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Report No. 139

Chapter II

Relevant Statutory Provisions

2.1. Genesis of the controversy.-

The controversy which is the subject-matter of this report arises from certain provisions of the Civil Procedure Code and the Limitation Act which relate to applications to set aside a sale ordered by a court by public auction in execution of a court decree against the judgment-debtor. The point relates to the period of limitation prescribed by law-

(a) for such an application, and

(b) for making the deposit of the amount which is required to accompany the application.

2.2. In the scheme of the Code of Civil Procedure, 1908, such a sale can be set aside under the provisions of Order XXI, rule 89 of that Code, quoted below:-

"89. Application to set aside sale on deposit.-(1) Where immovable property has been sold in execution of a decree, any person claiming an interest in the property sold at the time of the sale or at the time of making the application, or acting for or in the interest of such person, may apply to have the sale set aside on his depositing in Court,-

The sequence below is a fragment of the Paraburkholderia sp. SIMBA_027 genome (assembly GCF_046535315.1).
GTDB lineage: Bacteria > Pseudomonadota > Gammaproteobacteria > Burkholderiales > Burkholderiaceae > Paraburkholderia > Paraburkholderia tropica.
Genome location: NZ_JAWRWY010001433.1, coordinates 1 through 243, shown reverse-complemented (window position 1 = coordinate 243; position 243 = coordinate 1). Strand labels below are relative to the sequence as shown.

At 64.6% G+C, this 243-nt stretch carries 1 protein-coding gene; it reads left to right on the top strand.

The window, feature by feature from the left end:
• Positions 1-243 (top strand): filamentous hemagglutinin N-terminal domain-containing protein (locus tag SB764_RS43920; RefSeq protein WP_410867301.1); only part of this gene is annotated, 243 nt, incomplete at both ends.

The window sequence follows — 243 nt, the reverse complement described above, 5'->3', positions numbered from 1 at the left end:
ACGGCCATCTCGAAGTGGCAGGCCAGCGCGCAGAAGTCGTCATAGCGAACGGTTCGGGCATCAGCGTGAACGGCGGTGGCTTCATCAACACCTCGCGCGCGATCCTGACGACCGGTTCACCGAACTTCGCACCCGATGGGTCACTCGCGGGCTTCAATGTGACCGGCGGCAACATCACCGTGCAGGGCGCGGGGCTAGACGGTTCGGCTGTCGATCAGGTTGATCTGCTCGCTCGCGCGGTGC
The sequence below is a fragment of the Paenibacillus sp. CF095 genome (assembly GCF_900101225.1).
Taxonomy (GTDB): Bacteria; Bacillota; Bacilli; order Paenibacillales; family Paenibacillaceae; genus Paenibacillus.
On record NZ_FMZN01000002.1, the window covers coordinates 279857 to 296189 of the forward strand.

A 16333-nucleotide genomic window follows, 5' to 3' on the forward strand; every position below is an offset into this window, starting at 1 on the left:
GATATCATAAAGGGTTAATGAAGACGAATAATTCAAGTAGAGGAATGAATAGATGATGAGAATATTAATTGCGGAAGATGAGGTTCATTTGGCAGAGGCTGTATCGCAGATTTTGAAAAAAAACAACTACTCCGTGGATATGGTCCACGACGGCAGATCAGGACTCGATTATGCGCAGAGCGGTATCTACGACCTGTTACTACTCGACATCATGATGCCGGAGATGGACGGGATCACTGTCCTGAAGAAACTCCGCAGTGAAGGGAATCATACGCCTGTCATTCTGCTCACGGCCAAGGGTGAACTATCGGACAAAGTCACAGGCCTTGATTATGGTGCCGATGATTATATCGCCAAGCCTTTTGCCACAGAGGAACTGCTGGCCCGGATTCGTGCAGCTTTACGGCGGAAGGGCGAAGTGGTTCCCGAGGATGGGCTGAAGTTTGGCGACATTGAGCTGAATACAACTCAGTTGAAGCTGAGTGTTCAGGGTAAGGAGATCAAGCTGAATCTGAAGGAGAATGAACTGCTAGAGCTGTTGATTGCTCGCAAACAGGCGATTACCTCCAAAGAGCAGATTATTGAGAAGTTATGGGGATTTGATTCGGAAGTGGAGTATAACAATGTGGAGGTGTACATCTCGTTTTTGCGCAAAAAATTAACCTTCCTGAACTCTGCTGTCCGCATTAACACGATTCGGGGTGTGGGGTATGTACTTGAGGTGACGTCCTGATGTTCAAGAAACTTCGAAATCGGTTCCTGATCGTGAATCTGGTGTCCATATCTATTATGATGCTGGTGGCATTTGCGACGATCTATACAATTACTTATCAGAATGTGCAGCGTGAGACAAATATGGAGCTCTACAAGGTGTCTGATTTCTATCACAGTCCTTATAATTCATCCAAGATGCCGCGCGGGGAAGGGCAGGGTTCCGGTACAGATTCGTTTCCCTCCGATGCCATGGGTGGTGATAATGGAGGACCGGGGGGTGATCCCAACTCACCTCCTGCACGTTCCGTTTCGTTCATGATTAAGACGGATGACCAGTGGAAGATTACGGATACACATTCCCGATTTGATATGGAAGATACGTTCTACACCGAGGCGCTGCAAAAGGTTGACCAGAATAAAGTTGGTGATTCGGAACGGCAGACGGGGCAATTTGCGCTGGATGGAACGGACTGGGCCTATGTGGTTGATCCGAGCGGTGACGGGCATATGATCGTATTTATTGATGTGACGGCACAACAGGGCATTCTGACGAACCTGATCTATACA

(a) for payment to the purchaser, a sum equal to five per cent. of the purchase-money, and

(b) for payment to the decree-holder, the amount specified in the proclamation of sale as that for the recovery of which the sale was ordered, less any amount which may, since the date of such proclamation of sale, have been received by the decree-holder.

(2) Where a person applies under rule 90 to, set aside the sale of his immovable property, he shall not, unless he withdraws his application, be entitled to make or prosecute an application under this rule.

(3) Nothing in this rule shall relieve the judgment-debtor from any liability he may be under in respect of costs and interest not covered by the proclamation of sale."

In substance, the application for setting aside the sale must be accompanied by the required amount.

Urgent need to amend Order XXI, Rule 92(2) of the Code of Civil Procedure to remove an anomaly which nullifies the Benevolent Intention of the Legislature and Occasions Injustice to Judgment Back

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